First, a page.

Your public repositories can be viewed and forked by everyone. Forking is when other people create a copy of your repository on their own account. This allows them to work on a repository without affecting the master. You can also do this yourself, but then the process is called branching instead of forking. If you create a copy of a repository that is offline, the process is called cloning.

GitHub’s ability to branch, fork and clone is very useful as it allows other people and yourself to experiment on (the code in) a repository before any definitive changes are merged with the master. If you’re working in a forked repository, you can submit a pull request to the repository collaborators to accept (or reject) any suggested changes.

For now, this may be confusing, but I hope you recognize the benefits GitHub can have on the process of development and bug-fixing. For example, the most up-to-date version of the mice package in R can be directly installed from the mice repository with the following code:

devtools::install_github(repo = "stefvanbuuren/mice")

You can see that this process requires package devtools that expands the R functionality with essential development tools. Loading packages in R directly from their respective GitHub repositories, allows you to obtain the latest - often improved and less buggy - iteration of that software even before it is published on CRAN.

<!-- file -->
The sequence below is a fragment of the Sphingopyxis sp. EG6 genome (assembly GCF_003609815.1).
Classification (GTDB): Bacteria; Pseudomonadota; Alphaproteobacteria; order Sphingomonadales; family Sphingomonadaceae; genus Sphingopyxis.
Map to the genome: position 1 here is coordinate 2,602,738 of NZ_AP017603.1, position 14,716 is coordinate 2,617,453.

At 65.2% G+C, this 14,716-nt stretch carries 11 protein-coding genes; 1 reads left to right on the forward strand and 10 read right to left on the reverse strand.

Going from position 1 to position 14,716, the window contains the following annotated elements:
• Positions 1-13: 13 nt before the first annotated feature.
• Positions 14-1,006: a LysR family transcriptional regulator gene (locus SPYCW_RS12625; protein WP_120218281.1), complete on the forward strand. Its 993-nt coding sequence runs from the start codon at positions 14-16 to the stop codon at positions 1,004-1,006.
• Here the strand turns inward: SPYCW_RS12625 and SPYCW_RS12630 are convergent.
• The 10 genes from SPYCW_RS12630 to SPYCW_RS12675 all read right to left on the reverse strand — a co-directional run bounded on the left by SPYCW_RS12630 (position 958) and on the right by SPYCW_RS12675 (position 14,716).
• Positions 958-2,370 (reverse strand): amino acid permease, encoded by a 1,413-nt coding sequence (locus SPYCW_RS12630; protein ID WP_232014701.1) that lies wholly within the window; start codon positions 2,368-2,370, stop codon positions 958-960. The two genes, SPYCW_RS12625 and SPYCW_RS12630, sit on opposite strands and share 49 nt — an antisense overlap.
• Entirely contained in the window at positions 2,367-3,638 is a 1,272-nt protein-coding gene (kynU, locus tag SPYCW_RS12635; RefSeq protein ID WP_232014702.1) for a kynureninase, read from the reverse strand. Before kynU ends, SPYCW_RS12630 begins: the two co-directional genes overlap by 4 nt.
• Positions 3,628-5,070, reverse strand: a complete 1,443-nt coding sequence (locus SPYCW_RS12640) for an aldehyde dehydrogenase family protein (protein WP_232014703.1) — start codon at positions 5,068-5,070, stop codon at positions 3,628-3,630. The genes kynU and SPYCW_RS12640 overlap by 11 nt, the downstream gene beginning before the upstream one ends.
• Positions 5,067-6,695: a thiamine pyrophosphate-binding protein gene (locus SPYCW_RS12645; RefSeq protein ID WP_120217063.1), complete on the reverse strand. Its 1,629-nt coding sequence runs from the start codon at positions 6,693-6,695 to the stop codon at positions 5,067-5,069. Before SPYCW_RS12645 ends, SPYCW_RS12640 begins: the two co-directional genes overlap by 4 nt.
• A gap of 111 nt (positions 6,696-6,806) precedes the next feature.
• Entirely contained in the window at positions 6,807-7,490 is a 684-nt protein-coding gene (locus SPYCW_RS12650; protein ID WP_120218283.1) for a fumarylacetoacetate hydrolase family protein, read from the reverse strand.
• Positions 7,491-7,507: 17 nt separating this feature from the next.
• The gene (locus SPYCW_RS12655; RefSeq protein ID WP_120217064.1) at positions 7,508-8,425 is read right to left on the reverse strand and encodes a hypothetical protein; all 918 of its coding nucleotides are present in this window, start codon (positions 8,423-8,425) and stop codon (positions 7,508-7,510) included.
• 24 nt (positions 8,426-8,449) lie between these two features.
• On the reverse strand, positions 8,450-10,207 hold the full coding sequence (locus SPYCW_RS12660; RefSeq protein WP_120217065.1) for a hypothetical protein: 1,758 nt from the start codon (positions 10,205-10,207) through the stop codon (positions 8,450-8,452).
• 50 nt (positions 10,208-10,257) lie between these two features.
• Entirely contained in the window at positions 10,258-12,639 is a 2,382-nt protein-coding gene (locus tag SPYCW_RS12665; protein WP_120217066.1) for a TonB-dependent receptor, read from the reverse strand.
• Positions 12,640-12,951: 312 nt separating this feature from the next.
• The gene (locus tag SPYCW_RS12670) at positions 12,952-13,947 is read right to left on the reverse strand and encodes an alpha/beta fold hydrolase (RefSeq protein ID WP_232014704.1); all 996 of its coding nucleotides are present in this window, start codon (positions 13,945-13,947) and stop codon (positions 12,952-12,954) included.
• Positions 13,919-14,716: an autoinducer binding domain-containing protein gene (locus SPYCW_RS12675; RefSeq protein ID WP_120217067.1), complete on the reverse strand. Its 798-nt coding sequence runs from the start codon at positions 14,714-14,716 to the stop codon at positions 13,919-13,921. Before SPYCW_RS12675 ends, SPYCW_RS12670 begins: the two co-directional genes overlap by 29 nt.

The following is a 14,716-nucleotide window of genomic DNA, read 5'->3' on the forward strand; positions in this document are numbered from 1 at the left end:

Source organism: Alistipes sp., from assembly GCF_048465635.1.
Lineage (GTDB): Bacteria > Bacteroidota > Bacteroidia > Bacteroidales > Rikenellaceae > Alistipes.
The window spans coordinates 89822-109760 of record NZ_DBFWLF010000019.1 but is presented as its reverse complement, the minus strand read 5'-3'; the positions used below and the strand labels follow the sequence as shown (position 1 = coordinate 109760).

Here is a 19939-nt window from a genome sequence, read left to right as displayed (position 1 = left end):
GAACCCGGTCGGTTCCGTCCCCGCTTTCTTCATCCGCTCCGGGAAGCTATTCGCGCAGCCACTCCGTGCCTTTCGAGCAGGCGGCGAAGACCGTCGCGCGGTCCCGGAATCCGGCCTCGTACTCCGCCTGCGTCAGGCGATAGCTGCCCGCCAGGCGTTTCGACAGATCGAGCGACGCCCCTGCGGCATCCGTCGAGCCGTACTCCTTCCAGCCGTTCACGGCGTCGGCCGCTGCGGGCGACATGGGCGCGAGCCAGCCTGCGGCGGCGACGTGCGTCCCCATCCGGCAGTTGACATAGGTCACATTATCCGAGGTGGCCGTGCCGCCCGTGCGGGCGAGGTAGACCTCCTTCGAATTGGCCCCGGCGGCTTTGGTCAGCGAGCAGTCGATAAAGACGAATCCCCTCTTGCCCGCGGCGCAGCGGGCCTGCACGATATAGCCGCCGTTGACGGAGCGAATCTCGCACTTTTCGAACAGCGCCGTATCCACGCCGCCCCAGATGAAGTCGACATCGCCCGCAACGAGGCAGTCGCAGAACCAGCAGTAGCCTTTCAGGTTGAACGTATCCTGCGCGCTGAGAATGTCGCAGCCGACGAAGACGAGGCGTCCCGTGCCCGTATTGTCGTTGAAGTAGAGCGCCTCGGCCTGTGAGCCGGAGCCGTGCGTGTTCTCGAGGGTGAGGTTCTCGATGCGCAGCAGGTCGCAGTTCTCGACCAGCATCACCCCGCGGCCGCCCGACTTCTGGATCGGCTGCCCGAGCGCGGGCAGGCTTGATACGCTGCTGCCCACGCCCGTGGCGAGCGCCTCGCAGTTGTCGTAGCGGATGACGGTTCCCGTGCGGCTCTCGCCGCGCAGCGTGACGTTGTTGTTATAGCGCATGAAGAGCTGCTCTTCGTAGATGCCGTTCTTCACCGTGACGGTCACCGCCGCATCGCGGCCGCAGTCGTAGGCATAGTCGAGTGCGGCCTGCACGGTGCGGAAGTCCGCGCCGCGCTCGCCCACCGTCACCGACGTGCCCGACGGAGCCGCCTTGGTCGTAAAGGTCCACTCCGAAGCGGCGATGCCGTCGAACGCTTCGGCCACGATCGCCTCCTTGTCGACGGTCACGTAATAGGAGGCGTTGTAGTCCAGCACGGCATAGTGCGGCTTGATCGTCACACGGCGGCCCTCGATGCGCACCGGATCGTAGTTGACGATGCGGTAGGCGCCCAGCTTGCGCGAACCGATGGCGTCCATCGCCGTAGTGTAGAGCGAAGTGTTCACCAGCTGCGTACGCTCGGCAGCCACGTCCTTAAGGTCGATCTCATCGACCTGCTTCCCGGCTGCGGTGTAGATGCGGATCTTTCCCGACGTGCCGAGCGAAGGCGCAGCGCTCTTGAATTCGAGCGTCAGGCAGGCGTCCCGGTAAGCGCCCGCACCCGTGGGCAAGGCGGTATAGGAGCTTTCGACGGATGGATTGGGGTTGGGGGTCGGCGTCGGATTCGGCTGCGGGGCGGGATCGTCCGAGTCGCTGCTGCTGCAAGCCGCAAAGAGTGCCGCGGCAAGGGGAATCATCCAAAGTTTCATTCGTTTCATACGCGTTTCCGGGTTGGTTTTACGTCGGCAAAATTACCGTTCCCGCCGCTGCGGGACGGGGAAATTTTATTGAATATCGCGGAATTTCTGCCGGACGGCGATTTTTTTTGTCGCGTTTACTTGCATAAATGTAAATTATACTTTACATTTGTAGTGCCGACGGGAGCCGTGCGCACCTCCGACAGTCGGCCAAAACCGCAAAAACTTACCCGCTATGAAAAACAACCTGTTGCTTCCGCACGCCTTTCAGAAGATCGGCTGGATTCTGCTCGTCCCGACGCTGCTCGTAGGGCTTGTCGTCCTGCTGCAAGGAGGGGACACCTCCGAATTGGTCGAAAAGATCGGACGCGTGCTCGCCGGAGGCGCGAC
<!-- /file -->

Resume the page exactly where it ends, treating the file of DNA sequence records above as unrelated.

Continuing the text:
3 Installing Git

3.1 Installing on Mac

I suggest you install Git by downloading and installing GitHub Desktop. GitHub’s desktop application is a nice GUI and, naturally, integrates well into the repository workflow on GitHub.

When installed, you can go to GitHub Desktop > Install Command Line Tool

After a reboot, all should be set.

3.2 Installing on Windows

Download and install Git for Windows, Then download and install GitHub Desktop. GitHub’s desktop application is a nice GUI and, naturally, integrates well into the repository workflow on GitHub.

After a reboot, all should be set.

4 Command line interface vs. GUI

Ultimately, you’ll want to learn how to use Git through the command line interface (CLI). It offers better and more comprehensive functionality. Again, take this 15-minute course to get a gentle introduction. But do not be afraid that you miss out on the CLI if you don’t study this link: In week 4 we’ll explore in detail how to handle Git when things go haywire. You’ll be a CLI-wizard by then.